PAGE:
Harlem Art Park unveiled its latest temporary public art installation, Plastic Fantastic! With a kaleidoscope of color, artist Capucine Bourcart encourages the viewer to evaluate their own environmental footprint. The large-scale installation measures over 66-feet wide and 7-feet high, demonstrating the abundance of single use plastics and its impact on our public spaces and our environment. Plastic Fantastic! interacts with Jorge Luis Rodriguez’s permanent sculpture, Growth, installed in 1985, along with the unique architectural elements that make this park a hidden gem in East Harlem.
Join artist Capucine Bourcart for Opening Reception and Preview, Thursday, July 8, 2021 from 5-7pm at Harlem Art Park ~ CANCELLED due to weather.
Viewers entering the park and facing the photographic assemblage will see the installation in its entirety, a colorful intervention in the space ~ but once viewers get closer, a recognizable ~ and very common subject matter presents itself.
Bourcart has been collecting plastic bags from community residents and neighbors over the past year. The plastic bags were photographed, and printed on 4′ x 8′ sheets of D-Bond, a light weight and durable plastic material. The D-Bond sheets were then cut into small squares 8″ x 8″ and into rectangles 8″ x 4″, 8″ x 2″, and 8″ x 1″ to create a color gradient that is woven into the grid of the ornamental metal fence in Harlem Art Park. The pattern reflects the glass block structure, once a water feature in the park.
Capucine Bourcart: Plastic Fantastic!, 2021, a temporary public art installation will be located in Harlem Art Park from July 9, 2021 to June 26, 2022. Harlem Art Park is located on East 120th Street between Lexington and Third Avenues. The Preview Event will take place on June 8, 2021 from 5:00pm ~ 7:00pm, weather permitting.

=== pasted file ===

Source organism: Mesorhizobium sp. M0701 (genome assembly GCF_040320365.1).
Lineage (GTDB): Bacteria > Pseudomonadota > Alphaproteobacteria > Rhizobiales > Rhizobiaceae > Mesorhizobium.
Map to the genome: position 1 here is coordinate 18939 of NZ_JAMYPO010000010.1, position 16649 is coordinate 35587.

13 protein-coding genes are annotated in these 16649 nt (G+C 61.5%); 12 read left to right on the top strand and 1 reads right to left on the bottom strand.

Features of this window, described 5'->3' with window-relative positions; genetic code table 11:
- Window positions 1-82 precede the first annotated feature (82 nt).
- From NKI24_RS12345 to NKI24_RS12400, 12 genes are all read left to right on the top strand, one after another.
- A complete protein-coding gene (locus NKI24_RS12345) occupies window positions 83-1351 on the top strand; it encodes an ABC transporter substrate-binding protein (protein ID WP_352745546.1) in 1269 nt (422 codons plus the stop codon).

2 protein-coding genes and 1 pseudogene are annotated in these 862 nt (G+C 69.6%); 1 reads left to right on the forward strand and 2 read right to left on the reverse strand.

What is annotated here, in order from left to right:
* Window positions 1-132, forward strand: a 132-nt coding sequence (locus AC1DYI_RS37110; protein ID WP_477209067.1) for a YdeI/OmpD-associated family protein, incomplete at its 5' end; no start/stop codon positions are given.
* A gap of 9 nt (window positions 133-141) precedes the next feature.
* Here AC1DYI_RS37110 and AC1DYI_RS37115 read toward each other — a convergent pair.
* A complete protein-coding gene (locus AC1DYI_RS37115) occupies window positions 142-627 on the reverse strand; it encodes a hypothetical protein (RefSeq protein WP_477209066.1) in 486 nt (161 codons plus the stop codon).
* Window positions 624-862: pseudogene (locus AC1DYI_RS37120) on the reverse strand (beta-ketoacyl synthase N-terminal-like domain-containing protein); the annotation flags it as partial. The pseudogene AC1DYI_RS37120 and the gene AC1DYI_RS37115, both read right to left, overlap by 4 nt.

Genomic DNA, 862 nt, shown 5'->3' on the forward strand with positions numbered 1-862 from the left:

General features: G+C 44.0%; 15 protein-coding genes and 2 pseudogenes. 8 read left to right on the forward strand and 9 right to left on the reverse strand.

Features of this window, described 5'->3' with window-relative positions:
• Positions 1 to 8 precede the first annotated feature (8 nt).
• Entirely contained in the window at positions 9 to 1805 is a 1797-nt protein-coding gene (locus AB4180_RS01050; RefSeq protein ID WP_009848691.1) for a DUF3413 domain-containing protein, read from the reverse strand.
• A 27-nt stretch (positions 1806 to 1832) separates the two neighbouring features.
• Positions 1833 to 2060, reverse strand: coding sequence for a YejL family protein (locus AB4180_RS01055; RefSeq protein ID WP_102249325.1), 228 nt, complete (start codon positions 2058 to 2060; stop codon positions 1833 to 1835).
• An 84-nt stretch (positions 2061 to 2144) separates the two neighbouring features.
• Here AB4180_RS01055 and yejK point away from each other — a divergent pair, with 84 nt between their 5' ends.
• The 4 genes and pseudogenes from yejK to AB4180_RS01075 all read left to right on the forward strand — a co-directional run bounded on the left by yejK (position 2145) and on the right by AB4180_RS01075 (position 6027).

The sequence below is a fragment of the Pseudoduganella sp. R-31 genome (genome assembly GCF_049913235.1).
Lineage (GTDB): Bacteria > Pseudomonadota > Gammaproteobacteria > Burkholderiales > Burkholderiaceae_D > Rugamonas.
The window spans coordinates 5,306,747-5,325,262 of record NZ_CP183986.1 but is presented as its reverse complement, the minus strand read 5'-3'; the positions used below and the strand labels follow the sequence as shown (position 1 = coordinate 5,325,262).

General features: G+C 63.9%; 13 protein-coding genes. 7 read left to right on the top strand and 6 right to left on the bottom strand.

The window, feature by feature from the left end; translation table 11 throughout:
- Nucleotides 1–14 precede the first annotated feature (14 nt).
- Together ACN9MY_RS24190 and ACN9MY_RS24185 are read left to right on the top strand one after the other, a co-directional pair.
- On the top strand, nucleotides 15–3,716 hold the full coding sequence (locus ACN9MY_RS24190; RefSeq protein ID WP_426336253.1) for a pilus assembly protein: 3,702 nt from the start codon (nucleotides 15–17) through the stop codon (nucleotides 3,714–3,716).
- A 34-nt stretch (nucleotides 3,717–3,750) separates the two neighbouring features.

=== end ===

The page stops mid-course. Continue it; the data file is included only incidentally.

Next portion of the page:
Stay Tuned for Dates on Upcoming Programming which will include:
Artist Performance, Capucine Bourcart: The Blanket ~ In the performance, Bourcart will illustrate an ongoing process of knitting on common and iconic white with red lettering “Thank You” plastic bags, which she has done every day since March of 2020.
There is an abundance of plastic bags still visible in our daily lives, hanging from trees, or handed over to us from a delivery person. Does the ban on plastic bags mean that we will actually stop using them? Will the artist stop knitting them and how long will the knitted object be when it is finally completed? It is currently about 20′ long!
The performance underlines how difficult it can be to change habits. By creating an object that resembles a blanket that traditionally offers comfort, the artist reveals her own hesitation and struggle to stop using plastic bags in her daily life. The comfortable relationship to the object obliterates the necessity to rid our society of an object that is more harmful than useful.
Video Presentation, Thank you! Capucine Bourcart in collaboration with videographer, photographer, Salem Krieger & Allicette Torres, post-production.
Workshop ~ Knitting with plastic bags to create reusable objects.
A coinciding exhibition will take place from September 12 to October 10, 2021 at an East Harlem gallery, tba.